Choosing pain medication is challenging considering the dizzying array options available.  How do you know which one choose?  That depends on what type of pain you're treating and your individual health profile.

Pain is a widely subjective.  Everyone feels it differently, based on the pain's source, how their nervous system interprets pain signals and their health history. What one person may feel as mild may be excruciating for someone else.  Additionally, one person may get excellent relief from mild pain relievers and another may require extra strength.  Some medications do a great job handling bone or joint pain while others are experts on headaches, surgical or nerve pain.

Pain medications break down into two categories:  those you can buy over-the-counter (OTC) and those your doctor can prescribe.

Over The Counter Pain Medications

There are two types of over-the-counter (OTC) pain medications:

1. Acetaminophen is the active ingredient in hundreds of OTC and prescription-strength medications including pain relievers, fever reducers, cough and cold medicines.

It's a great choice for most headaches, body aches, toothaches, minor injuries, mild arthritis, menstrual cramps and other occasional, routine pains.

It's generally well tolerated, has few side effects and as long as the daily cumulative dose doesn't exceed 4000 mgs (for healthy people) there's little risk for liver or kidney damage. 

It's not always effective for pain caused by swelling or inflammatory conditions.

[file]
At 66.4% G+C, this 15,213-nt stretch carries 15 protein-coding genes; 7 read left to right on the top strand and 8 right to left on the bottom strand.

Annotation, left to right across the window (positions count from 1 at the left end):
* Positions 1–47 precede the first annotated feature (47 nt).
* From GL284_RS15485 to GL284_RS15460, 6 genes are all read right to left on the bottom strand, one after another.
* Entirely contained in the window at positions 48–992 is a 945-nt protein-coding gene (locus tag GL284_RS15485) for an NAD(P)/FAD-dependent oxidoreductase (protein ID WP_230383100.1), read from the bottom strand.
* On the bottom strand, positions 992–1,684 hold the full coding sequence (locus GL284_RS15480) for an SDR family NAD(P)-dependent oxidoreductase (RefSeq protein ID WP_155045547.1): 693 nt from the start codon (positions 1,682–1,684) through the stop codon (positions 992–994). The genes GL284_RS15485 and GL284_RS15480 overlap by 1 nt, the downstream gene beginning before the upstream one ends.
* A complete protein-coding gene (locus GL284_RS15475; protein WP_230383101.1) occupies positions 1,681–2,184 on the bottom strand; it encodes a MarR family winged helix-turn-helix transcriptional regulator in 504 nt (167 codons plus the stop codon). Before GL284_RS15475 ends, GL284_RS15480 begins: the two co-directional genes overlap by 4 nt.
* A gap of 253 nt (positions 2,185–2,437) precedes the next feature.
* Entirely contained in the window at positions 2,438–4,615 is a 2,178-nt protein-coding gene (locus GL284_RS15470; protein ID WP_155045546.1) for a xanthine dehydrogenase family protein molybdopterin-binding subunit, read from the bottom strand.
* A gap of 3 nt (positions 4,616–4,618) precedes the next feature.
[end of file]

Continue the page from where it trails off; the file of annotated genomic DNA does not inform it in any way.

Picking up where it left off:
2. Non-steroidal anti-inflammatory medications (NSAIDS - pronounced, "ensayds") are an active ingredient in many cold, flu, and sinus medications and work by inhibiting an enzyme that makes a specific chemical that causes pain.  They include ibuprofen, naproxen and aspirin. 

NSAIDS are great for menstrual cramps, headaches, body aches, and inflammatory processes including sprains, strains, injuries, joint pain, mild surgical pain and fibromyalgia.  

While they're well-tolerated by most people, NSAIDS aren't a great choice for people who experience gastric irritation, gastric bleeding, have liver or kidney disease, blood clotting disorders (or take blood thinners), asthma, certain cardiac conditions and those experiencing severe or chronic pain. 

Prescription Pain Medications

If OTC pain medications aren't enough, your doctor might choose either a non-opioid pain medication or an opioid pain medication

Non-Opioid Pain Medications

Prescription-strength NSAIDS like diclofenac, ketoprofin and high-dose ibuprofen act similarly to OTC NSAIDS, but are stronger and more effective for moderate to severe and chronic conditions.  They're often chosen for preventing pain and flare-ups from chronic or recurring conditions.  

Cox-2 inhibitors like Celebrex are effective for joint and bone pain like arthritis, but are associated with a small increased risk for cardiac complications.

Opiod Pain mMedications

These strong drugs attach to pain receptors in the brain, spinal cord and gastrointestinal tract and change the way a person experiences pain. 

They'll relieve the worst pain, but are risky for long-term use because they can lead to abuse.  These include:

  • Morphine often used for surgical or severe pain (like cancer).
  • Oxycodone for moderate to severe pain
  • Codeine for mild to moderate pain
  • Hydrocodone for moderate pain, recurring and chronic conditions like arthritis, migraines, fibromyalgia, neuralgia and injuries.

Use this rule of thumb when choosing pain medication: Select the lowest dose, lowest-risk medication to treat your individual pain.  If you need more than occasional, OTC help, talk to your doctor about what's causing your pain and the best plan of attack to eliminate it.


Food and Drug Administration

A Guide to Safe Use of Pain Medicine

Medline Plus

A service of the US National Library of Medicine, National Institutes of Health

Pain Relievers